Big pharmacies banned from selling private-label generic drugs: Supreme Court
Published Friday, November 22, 2013 9:56AM EST
Last Updated Friday, November 22, 2013 5:53PM EST
The Supreme Court of Canada has upheld regulations that Ontario created to prevent pharmacy chains from selling their own generic versions of prescription medications in place of name-brand drugs.
In a 7-0 decision, the justices said the province's 2010 regulations are a legitimate part of its efforts to control prescription drug costs.
"The 2010 private label Regulations contribute to the legislative pursuit of transparent drug pricing," the court's ruling reads.
"They fit into this strategy by ensuring that pharmacies make money exclusively from providing professional health care services, instead of sharing in the revenues of drug manufacturers by setting up their own private label subsidiaries."
Two of the country's largest drug store chains -- Shoppers Drug Mart, and Katz Group, which owns the Rexall and PharmaPlus chains -- challenged the province's regulations, saying they should be free to sell their own lower-priced generic versions of big-name drugs without government interference.
In 2011, a lower court sided with Shoppers and Rexall, saying the province had no authority to ban pharmacies from selling private label drugs.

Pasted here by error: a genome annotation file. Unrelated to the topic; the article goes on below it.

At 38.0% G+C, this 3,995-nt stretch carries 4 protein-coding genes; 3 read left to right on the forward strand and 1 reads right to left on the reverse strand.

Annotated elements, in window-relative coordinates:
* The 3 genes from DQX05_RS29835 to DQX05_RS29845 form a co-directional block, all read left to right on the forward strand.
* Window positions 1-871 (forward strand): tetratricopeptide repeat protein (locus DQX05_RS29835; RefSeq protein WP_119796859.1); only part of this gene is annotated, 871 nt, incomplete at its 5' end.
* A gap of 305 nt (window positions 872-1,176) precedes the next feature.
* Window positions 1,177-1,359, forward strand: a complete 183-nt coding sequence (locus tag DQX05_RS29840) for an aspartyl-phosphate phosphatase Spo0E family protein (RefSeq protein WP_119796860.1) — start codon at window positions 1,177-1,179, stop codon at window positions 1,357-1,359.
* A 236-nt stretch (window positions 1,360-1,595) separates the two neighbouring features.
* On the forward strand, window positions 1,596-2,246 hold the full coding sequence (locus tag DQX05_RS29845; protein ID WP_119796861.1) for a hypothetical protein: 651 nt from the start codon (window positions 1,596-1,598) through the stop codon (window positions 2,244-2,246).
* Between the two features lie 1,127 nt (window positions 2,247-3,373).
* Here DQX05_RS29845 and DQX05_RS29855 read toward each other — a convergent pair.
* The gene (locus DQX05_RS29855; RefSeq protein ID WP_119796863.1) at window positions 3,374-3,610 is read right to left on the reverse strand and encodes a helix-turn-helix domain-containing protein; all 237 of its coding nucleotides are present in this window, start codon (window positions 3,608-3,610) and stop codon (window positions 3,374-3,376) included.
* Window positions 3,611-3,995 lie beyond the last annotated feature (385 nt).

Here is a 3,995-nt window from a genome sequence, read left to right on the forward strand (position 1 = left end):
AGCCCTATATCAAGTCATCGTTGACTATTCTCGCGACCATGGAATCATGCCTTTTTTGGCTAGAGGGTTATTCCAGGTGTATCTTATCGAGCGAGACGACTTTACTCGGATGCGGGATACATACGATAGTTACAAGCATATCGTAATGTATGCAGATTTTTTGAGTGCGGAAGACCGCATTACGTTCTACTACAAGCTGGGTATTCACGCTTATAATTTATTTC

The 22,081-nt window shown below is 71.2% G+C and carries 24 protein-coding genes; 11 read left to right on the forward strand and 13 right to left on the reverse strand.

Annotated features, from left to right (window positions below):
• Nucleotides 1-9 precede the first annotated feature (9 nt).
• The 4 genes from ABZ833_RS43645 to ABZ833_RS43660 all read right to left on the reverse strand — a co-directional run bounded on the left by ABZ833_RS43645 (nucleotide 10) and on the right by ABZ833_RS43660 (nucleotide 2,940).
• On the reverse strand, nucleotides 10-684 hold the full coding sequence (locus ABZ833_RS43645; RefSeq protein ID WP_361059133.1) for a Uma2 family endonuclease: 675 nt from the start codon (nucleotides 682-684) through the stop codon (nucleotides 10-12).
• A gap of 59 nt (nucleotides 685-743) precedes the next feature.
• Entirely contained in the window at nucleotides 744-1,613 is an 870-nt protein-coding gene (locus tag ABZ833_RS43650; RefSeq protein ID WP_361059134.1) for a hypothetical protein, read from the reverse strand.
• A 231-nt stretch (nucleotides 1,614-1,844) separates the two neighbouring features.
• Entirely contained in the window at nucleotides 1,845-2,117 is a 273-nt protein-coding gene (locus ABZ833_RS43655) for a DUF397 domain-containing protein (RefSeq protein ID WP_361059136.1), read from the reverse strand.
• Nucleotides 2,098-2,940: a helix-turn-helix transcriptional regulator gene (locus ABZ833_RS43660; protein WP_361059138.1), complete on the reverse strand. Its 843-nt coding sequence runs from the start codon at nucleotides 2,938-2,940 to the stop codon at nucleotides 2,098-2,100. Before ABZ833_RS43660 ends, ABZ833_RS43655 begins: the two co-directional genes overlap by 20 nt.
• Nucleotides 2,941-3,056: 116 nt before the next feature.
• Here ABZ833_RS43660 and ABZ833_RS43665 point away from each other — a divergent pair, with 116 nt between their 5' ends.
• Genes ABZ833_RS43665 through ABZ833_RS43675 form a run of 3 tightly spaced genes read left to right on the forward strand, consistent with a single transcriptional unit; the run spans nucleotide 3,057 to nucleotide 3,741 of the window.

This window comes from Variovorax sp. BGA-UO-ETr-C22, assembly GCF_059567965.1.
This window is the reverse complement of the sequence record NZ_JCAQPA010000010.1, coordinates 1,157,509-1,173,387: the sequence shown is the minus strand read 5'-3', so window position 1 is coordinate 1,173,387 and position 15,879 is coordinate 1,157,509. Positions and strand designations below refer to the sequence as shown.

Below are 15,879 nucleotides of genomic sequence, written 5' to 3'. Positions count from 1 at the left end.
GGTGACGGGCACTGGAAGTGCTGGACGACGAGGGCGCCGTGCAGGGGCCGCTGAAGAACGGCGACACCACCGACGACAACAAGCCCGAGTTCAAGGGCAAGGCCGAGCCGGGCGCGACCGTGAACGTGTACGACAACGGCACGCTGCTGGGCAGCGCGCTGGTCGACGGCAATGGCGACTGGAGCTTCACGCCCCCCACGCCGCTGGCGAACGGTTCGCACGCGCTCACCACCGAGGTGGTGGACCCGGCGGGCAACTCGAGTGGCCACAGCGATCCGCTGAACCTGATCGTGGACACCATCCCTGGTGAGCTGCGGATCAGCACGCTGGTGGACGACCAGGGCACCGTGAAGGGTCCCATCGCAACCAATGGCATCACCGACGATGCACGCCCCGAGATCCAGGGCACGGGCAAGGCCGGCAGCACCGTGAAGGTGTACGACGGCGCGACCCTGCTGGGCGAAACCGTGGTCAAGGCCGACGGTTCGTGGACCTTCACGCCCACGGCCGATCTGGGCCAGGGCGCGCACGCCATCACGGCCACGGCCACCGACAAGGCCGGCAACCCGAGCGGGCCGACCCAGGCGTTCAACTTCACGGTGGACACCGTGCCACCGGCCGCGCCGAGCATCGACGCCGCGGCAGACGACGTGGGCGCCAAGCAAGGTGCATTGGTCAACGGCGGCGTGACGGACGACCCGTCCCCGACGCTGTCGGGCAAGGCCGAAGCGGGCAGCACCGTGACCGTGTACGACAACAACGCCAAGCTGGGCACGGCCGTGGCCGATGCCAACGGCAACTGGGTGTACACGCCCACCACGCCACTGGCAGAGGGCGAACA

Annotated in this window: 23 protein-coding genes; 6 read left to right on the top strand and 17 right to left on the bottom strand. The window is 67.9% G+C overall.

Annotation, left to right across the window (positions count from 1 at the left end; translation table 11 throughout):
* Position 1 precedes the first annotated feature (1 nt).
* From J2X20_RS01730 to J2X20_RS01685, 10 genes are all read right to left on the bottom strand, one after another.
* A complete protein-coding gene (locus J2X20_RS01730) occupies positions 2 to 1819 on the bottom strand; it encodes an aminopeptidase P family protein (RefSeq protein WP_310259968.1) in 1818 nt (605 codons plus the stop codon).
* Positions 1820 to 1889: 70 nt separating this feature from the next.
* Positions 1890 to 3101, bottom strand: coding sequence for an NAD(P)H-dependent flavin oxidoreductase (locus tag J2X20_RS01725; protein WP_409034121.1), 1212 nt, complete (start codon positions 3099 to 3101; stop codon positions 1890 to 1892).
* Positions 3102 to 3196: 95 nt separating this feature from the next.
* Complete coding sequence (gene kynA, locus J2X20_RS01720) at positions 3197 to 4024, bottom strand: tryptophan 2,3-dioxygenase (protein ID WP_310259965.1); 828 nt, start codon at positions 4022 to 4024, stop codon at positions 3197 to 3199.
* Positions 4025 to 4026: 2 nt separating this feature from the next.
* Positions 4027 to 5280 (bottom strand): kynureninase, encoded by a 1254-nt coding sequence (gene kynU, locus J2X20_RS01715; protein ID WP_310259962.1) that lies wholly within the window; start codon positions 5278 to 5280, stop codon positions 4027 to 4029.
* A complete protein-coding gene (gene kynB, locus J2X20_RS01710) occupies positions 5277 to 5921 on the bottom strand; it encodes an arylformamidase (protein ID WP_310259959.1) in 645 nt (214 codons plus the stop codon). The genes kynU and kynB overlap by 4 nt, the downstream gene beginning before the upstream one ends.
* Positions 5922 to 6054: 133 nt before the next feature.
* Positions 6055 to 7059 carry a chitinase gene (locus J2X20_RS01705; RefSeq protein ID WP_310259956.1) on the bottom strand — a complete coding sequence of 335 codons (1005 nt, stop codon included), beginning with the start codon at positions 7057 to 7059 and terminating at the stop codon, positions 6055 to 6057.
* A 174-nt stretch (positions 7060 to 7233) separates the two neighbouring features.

But the Ontario Court of Appeal overturned that ruling, saying the regulations were not too harsh. The court also said it agreed that private label generics would reduce competitiveness and drive up drug prices.
While drug prices themselves are capped in Ontario, drug makers have come up with several ways over the years to induce pharmacy chains to buy their products, such as offering them substantial rebates. The costs of these rebates, though, have compelled manufacturers to keep their own prices higher.
Ontario banned these rebates in 2006, hoping drug prices would fall in turn and pharmacies would pass these savings on to consumers. But manufacturers circumvented the ban by paying pharmacies "professional allowances" instead.
The result, said the court, was that drug prices have stayed inflated.
In 2010, Ontario banned these allowances. It also brought in regulations to prevent pharmacies from selling “private label" generic drugs from their own manufacturers.
In Friday's ruling, the Supreme Court agreed with the province that the purpose of the 2010 regulations was to prevent another possible mechanism for circumventing the ban on rebates that had kept drug prices inflated.
"If pharmacies were permitted to create their own affiliated manufacturers whom they controlled, they would be directly involved in setting the Formulary prices and have strong incentives to keep those prices high," the court said.
The regulations are therefore consistent with the purpose of reducing drug costs, the court said as it upheld the appeal.
Shoppers Drug Mart released a statement within minutes of the ruling, saying that while it respects the decision of the Supreme Court of Canada, "it is disappointed with the outcome."